This means that the multiverse has not “gone mainstream” and there has not been “a great change in attitude” as some of the stories in your fake news links claim. I think the basic idea that the very early cosmos was dominated by some type of vacuum energy is plausible but the physics of it is completely mysterious. It is grossly premature to say that the mechanisms postulated in traditional inflationary theory are even approximately correct explanations of that vacuum energy. Something like cosmic inflation may have been caused by some completely unknown process, perhaps some kind of quantum black hole foam or some type of QCD-like fluid. For these reasons and others there is no basis at all to claim that such “inflation” is eternal. Another sensational claim is that non-eternal types of inflation are contrived and unrealistic. Actually they are not. For example, Wikipedia writes “In hybrid inflation, one scalar field is responsible for most of the energy density (thus determining the rate of expansion), while another is responsible for the slow roll (thus determining the period of inflation and its termination). Thus fluctuations in the former inflaton would not affect inflation termination, while fluctuations in the latter would not affect the rate of expansion. Therefore, hybrid inflation is not eternal. When the second (slow-rolling) inflaton reaches the bottom of its potential, it changes the location of the minimum of the first inflaton’s potential, which leads to a fast roll of the inflaton down its potential, leading to termination of inflation”. The February 2017 Scientific American article “Cosmic Inflation Theory Faces Challenges” By Anna Ijjas, Paul J. Steinhardt and Abraham Loeb explains some of the problems with traditional inflationary mechanisms.

    So cosmologist who study inflationary theory are guilty of group think and this is the reason why other types of mechanisms underlying an “inflationary” expansion are not being pursued. It also explains why bounce scenarios are not given the greater attention and study that they should be. Such alternative ideas should be pursued since semi-classical gravity and effective field theory are probably inapplicable in the very early universe and a full inventory of nature’s quantum fields and how they are coupled together is lacking. Also lacking is the correct quantized version of General Relativity, how it is united to nature’s quantum fields, and the implications of all of this for the very early universe. There is a lot to vacuum energy that is not understood: the various hierarchy problems, dark energy, and the cosmological constant for example. There should be pushback to the traditional ways of thinking about inflationary mechanisms and pushback to the whole idea of multiverses. Everett’s many worlds multiverse is nonsense and I am baffled as to how and why it manages to get the coverage that it does. For instance, no explanation is given as to where the energy comes from to make all of the split-off universes and no explanation is given as to how a split occurs outside the light cone of a state reduced event. Thank you Peter for the post.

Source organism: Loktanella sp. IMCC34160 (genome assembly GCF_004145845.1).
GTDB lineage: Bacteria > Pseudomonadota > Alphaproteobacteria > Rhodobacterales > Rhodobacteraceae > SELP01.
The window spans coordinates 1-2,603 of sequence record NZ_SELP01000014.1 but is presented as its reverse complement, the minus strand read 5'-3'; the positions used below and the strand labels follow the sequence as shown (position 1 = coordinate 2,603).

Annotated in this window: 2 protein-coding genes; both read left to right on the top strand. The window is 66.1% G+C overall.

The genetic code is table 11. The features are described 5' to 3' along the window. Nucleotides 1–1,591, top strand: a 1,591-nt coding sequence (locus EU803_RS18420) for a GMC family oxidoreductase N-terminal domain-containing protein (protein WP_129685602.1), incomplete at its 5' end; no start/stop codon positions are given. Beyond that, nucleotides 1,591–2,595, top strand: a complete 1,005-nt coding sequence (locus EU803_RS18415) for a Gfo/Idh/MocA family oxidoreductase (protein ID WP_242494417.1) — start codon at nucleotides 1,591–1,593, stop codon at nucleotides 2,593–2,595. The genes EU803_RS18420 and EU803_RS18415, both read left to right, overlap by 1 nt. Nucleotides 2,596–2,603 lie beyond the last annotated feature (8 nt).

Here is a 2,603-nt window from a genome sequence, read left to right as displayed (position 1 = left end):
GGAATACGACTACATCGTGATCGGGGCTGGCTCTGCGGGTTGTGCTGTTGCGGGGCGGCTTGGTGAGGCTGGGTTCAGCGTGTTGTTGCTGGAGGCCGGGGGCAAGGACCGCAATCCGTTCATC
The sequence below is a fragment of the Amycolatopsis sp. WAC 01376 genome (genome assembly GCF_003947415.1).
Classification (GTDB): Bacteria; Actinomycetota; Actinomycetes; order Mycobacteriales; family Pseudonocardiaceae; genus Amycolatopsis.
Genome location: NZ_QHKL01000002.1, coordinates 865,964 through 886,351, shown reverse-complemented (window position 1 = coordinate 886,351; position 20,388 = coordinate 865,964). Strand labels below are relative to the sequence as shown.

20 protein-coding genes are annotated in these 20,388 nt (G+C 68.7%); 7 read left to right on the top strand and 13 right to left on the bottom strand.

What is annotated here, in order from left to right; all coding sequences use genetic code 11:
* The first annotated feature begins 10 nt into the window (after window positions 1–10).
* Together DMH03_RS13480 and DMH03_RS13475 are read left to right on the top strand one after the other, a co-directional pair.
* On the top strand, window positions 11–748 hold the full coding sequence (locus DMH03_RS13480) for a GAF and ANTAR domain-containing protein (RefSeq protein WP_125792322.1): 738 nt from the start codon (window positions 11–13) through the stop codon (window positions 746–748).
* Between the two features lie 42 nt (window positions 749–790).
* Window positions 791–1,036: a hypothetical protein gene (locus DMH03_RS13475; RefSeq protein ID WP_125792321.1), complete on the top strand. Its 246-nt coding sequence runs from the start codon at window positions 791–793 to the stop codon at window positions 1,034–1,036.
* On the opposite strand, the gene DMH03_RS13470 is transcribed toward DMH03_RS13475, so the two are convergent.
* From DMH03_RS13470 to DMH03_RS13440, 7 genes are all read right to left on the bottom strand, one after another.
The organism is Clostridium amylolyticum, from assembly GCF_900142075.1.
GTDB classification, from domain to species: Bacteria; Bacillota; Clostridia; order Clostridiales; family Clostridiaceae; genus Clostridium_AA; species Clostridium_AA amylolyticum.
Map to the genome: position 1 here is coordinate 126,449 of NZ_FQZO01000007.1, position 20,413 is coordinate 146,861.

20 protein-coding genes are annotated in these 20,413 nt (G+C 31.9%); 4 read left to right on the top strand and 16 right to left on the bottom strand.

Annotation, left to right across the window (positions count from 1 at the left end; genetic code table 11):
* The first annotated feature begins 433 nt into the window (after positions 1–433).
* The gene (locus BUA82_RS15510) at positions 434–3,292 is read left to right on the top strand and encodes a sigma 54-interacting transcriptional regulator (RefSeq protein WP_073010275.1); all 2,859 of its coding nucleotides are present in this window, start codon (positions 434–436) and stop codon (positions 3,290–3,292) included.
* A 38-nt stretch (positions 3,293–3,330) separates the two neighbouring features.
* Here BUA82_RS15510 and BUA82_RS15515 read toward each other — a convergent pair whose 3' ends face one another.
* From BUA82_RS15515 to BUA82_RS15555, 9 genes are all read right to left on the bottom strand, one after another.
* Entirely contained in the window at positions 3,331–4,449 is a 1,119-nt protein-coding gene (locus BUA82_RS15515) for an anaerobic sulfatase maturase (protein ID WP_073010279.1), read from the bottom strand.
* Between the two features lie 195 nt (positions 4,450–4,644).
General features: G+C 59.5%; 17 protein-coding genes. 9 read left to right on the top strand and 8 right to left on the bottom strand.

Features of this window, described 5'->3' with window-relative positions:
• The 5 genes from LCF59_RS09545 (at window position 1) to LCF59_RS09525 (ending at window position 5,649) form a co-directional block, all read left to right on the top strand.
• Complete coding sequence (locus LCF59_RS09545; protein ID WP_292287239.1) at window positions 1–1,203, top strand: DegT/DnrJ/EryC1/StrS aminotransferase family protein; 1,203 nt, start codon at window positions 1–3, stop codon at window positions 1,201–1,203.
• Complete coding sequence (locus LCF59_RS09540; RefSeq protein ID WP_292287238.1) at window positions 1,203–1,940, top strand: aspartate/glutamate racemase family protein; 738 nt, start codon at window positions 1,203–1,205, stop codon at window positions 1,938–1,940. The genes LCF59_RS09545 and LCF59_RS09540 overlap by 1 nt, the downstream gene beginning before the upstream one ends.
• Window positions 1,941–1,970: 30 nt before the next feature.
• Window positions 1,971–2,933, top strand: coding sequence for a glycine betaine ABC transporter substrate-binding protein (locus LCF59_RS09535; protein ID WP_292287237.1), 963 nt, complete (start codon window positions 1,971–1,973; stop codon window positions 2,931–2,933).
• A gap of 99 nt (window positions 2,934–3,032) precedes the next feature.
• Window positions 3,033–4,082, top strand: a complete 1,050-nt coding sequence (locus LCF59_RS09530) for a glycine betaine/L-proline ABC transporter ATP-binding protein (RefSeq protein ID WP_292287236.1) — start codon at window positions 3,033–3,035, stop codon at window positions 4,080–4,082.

8. Samuel Keays says:


    This was posted today. Kind of interested on what you think about the idea that it is primarily a controversy only in the eyes of the general public, not among the scientific consensus.

  9. Peter Woit says:

    Samuel Keays,

    That’s off-topic, little to do with the multiverse. From a quick skim, it’s garden variety ancient string theory propaganda, pretty much exactly what I wrote my book 15 years ago to counter. The one thing that has changed since then is that string theory is significantly less popular in physics departments (as well as to the general public).